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I have following XML that I want to create and populate with data through Perl script. In this XML I have some collection type of attributes i.e primarySiteCollection.

How do I dynamically populate and generate the 'primarySiteCollection' node. In this XML the primarySiteCollection contain 3 tissue sites, but there can be 1 or many.

<TumorDetails>
    <personUpi>String</personUpi>
    <ageAtDiagnosis>3.14159E0</ageAtDiagnosis>
    <biopsyPathologyReportSummary>String</biopsyPathologyReportSummary>
    <primarySiteCollection>
        <tissueSite>
            <description>String1</description>
            <name>String1</name>
        </tissueSite>
        <tissueSite>
            <description>String2</description>
            <name>String2</name>
        </tissueSite>
        <tissueSite>
            <description>String3</description>
            <name>String3</name>
        </tissueSite>       
    </primarySiteCollection>
</TumorDetails>

This is my Perl script. I wanted to generate the node dynamically containing collection type of attributes.

use strict;
use warnings;
use XML::Compile::Schema;

my $node = {
    personUpi                    => 'String',
    ageAtDiagnosis               => '3.14159E0',
    biopsyPathologyReportSummary => 'String',
    primarySiteCollection        => {
        tissueSite => {
            description => 'String',
            name        => 'String',
        },
    },
};

my $schema = XML::Compile::Schema->new('sample.xsd');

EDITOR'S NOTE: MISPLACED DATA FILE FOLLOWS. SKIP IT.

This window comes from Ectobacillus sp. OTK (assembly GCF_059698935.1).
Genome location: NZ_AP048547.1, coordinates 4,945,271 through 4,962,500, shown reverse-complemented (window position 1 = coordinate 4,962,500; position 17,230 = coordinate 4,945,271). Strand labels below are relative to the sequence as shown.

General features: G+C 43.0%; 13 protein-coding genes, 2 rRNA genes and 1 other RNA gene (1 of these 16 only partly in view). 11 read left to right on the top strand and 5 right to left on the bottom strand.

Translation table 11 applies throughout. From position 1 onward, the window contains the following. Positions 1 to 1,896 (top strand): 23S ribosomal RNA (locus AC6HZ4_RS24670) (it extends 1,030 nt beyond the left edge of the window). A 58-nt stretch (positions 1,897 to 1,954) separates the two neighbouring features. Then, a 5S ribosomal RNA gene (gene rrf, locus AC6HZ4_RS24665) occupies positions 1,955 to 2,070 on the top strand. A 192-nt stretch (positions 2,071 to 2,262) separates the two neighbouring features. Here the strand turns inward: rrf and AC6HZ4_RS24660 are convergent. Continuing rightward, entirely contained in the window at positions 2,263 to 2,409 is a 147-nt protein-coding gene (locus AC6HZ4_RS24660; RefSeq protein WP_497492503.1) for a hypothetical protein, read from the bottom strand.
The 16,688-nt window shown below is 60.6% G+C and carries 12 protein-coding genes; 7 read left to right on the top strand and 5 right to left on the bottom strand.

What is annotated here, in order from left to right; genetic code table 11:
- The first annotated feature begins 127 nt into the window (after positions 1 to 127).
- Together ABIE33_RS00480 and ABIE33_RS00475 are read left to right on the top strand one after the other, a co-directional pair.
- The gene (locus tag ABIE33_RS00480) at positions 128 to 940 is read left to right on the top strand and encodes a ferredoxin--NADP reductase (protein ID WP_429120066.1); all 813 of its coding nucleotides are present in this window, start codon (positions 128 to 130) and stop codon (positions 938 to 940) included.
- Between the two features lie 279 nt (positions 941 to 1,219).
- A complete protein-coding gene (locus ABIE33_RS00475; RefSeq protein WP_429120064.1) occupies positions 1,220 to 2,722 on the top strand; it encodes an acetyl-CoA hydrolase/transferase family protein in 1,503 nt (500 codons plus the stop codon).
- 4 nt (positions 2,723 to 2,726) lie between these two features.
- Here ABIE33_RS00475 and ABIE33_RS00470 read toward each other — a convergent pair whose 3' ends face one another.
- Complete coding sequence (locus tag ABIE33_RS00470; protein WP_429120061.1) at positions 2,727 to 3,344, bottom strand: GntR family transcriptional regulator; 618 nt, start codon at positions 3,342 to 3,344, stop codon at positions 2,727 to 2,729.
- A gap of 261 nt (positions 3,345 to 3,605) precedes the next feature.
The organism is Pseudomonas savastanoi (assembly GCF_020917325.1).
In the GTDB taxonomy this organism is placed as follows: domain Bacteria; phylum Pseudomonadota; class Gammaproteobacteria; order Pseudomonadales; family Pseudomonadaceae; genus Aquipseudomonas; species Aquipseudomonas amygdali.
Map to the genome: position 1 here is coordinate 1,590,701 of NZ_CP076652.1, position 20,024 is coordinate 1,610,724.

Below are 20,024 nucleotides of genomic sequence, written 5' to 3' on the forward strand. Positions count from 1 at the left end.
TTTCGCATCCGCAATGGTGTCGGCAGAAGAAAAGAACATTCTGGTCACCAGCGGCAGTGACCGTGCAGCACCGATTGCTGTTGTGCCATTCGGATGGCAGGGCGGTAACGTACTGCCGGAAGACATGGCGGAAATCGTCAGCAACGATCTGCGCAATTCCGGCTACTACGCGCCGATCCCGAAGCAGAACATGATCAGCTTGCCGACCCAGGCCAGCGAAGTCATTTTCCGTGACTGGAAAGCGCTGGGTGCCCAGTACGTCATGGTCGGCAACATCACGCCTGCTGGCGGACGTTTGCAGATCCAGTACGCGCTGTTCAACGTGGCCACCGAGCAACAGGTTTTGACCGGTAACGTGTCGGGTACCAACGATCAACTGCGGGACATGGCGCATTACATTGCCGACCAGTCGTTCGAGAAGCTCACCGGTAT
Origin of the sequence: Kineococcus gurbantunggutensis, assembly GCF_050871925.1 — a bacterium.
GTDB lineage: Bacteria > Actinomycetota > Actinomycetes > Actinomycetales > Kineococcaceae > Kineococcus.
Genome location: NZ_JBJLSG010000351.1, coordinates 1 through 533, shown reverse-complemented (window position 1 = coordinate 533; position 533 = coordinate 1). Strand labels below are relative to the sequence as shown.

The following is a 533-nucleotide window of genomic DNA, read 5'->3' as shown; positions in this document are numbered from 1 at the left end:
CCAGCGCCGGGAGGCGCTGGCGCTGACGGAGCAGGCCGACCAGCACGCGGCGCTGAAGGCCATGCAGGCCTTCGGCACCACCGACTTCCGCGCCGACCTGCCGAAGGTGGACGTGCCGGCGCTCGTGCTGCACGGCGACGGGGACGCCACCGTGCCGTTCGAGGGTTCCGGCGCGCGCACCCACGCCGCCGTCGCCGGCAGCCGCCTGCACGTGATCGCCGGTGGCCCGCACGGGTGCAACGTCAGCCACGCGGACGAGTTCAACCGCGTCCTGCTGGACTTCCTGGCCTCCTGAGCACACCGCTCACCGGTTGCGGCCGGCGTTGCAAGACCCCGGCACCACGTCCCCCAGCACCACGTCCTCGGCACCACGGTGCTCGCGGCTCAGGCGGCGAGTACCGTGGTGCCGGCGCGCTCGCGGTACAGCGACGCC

my $writer = $schema->compile(WRITER => 'TumorDetails');
my $doc = XML::LibXML::Document->new(q(1.0), q(UTF-8));

print $writer->($doc, $node)->toString;
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It's not entirely clear what you're trying to do. Do you want to add data to this using a perl script? If so, can you show us the perl script? Otherwise this comes across as a 'do my work for me' question, which generally aren't well received. –  George Stocker Dec 12 '12 at 13:20
    
Absolutely not intended as you are saying above! –  vivek ratnaparkhi Dec 12 '12 at 13:46
    
Can you clarify your question? –  George Stocker Dec 12 '12 at 15:34
1  
xsd always looked like overkill to me. I'd just use a template. –  Len Jaffe Dec 12 '12 at 18:28
    
This XML is so simple, you could do it with XML::Simple. It's not the best around, the stuff you have there is a lot more powerful, but still. It's simple. –  simbabque Dec 12 '12 at 21:45

2 Answers 2

up vote 2 down vote accepted

I think this is simple enough to do it safely with XML::Simple. If it was a lot more complicated, and you would have to take care of complex data types that are derived from objects, a schema would be very helpful. But for this, XML::Simple will do.

#!/usr/bin/perl
use strict;
use warnings;

use XML::Simple;

my $tissueSite = [
  {
    description => 'String',
    name        => 'String',
  },
  {
    description => 'String2',
    name        => 'String2',
  },
];

my $data = {
  tumorDetails => {
    personUpi => 'String',
    ageAtDiagnosis => '3.14159E0',
    biopsyPathologyReportSummary => 'String',
    primarySiteCollection => {
        tissueSite => $tissueSite,
    },
  },
};

print XMLout($data, KeepRoot => 1, noAttr => 1 );

You can add more hashes to $tissueSite.


Remember, if it gets a lot more complicated, another approach is more suited.

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On a different note, the keys in this data structure are kind of morbid. Brr. –  simbabque Dec 12 '12 at 21:56
    
Thanks! This is what I was expecting. –  vivek ratnaparkhi Dec 13 '12 at 7:31

I followed above approach , works fine.

But what if i don't know size of $tissueSite ( the number of hashes it will have ?) . It can extend/shrink to any size .

Suppose if i collect them in arrays : @decription and @names as per user inputs.

Is it possible to have $tissueSite creation with runtime values from above two arrays ?

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